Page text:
Project Backpack provides area police departments, social service agencies, domestic violence shelters and Department of Family Services workers with backpacks filled with necessities and comfort items. The backpacks make a huge difference for children who are removed from their homes, usually with nothing but the clothes on their backs. These filled backpacks are delivered to children on the scene and at the moment they are needed.

In earlier years, the car cruise committee has given proceeds to SAJE Senior Ministry, CHADS Coalition, USO Toys for Tots and the Lindbergh School District Foundation Teacher’s Grant program. The committee chooses a new charity each year.

This is a smart way to run an event. Because it’s done for charity, more people will be inclined to support it. People who have benefited from the chosen charity will be motivated to attend the cruise. Local businesses still will gain from the Route 66 event’s influx of visitors. And for goodwill, it’s hard to beat.

Those who run or who are considering a Route 66-themed festival ought to consider the format of the Route 66 Classic Car Cruise.

World’s Largest Catsup Bottle up for sale July 21, 2014

Posted by Ron Warnick in Attractions, Businesses, Preservation.
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The World’s Largest Catsup Bottle, a landmark for decades in Collinsville, Illinois, has been put up for sale and faces a cloudy future, according to several St. Louis-area media outlets.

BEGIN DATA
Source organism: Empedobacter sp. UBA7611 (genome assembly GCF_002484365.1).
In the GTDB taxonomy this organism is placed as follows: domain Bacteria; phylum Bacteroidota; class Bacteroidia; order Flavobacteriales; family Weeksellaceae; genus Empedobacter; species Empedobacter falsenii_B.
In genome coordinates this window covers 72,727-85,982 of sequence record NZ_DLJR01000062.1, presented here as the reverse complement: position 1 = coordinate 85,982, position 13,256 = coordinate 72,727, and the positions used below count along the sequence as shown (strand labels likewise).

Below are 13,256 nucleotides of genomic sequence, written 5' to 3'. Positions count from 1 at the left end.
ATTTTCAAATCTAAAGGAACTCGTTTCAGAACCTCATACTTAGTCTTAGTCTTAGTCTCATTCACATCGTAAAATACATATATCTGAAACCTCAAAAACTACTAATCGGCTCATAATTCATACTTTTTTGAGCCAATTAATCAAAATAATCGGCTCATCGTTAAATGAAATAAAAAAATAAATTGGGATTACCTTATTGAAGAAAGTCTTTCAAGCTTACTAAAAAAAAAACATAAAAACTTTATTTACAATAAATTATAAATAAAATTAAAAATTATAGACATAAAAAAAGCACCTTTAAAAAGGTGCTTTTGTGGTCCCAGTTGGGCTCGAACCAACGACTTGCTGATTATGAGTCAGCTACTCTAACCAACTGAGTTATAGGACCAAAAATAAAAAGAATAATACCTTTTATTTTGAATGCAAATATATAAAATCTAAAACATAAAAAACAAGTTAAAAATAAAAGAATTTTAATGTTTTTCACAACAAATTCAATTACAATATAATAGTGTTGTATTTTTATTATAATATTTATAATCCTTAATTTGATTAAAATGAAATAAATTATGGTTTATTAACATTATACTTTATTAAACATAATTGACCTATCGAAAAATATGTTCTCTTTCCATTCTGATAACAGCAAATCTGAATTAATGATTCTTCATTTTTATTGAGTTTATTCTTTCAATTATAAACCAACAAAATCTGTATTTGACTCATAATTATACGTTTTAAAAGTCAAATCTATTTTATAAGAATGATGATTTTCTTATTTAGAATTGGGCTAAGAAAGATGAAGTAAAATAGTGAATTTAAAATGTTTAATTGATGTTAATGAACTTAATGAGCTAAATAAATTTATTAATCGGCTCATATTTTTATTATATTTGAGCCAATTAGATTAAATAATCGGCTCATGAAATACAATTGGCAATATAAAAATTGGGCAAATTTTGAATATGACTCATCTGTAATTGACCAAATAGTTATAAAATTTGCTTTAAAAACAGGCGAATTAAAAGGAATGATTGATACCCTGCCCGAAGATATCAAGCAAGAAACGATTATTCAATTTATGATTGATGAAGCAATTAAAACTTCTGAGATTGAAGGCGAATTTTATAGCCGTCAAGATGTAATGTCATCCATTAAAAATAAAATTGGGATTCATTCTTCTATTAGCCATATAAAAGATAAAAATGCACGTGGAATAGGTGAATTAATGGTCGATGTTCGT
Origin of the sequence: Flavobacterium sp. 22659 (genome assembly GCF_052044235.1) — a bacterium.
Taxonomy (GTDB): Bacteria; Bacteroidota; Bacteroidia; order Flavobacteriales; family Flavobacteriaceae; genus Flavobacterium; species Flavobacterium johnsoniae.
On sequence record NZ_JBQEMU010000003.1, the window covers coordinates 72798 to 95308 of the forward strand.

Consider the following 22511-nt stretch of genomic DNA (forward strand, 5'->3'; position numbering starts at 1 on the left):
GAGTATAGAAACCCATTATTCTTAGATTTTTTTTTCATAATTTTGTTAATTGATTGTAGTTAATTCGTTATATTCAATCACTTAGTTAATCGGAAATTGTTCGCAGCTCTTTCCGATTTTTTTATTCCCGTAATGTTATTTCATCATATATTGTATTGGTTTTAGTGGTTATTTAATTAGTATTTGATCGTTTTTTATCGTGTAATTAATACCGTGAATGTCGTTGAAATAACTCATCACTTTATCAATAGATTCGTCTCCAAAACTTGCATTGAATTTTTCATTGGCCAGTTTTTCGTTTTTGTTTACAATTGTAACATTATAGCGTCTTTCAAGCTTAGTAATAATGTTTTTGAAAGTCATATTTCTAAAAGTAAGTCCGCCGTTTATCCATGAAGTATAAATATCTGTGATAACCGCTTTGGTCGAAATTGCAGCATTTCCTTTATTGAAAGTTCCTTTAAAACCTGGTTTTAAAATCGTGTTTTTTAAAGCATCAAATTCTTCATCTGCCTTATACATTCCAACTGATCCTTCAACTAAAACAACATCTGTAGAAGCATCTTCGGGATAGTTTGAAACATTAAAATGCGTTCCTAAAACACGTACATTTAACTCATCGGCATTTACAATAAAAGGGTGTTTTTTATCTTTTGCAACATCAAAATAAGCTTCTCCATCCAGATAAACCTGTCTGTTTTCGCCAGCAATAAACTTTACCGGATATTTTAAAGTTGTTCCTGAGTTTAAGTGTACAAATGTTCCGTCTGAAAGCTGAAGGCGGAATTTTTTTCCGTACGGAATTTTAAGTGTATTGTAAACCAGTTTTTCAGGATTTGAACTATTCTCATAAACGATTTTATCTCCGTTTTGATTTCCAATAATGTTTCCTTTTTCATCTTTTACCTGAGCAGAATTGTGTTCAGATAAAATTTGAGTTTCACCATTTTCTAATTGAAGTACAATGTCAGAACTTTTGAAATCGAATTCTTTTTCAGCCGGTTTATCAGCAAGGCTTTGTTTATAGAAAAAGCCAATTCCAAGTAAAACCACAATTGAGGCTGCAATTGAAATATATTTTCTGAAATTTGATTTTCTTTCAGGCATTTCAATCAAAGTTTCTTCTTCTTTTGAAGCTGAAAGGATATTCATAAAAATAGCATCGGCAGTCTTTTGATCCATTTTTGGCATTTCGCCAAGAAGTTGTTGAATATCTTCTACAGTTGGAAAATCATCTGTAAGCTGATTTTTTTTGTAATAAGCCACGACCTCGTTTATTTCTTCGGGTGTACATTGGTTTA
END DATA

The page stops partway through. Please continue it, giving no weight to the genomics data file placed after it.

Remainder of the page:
KPLR-TV posted this story today (the video isn’t embeddable). The Metro Independent, based in Collinsville, also had this report today:

Bethel-Eckert Enterprises Inc., owners of the warehouse below the 170-foot water tower, and the tower itself, are attempting to sale the icon voted as one of Time Magazine’s top 50 American roadside attractions in 2010.

Some lucky investor can buy the World’s Largest Catsup Bottle for $200,000, Larry Eckert, co-owner of Bethel-Eckert, said. He will throw in the warehouse and land for an additional $300,000, although he would prefer to sale it all together.

The newspaper said the owners quietly had the site for sale for some time and thought it had a buyer. However, that potential sale fell through.

The city of Collinsville was offered the site as a gift in 1995, and it turned it down. Bethel-Eckert isn’t willing to give it away again.

For obvious tourism reasons, the city wants to keep the landmark where it is. However, it doesn’t have much flexibility in making such a purchase. Instead, the city may look to helping sell it to a buyer who wants to preserve it.

The World’s Largest Catsup Bottle sits near the site of a former Brooks Catsup factory. The 100,000-gallon water tower, painted to resemble a Brooks ketchup bottle, was built in 1949.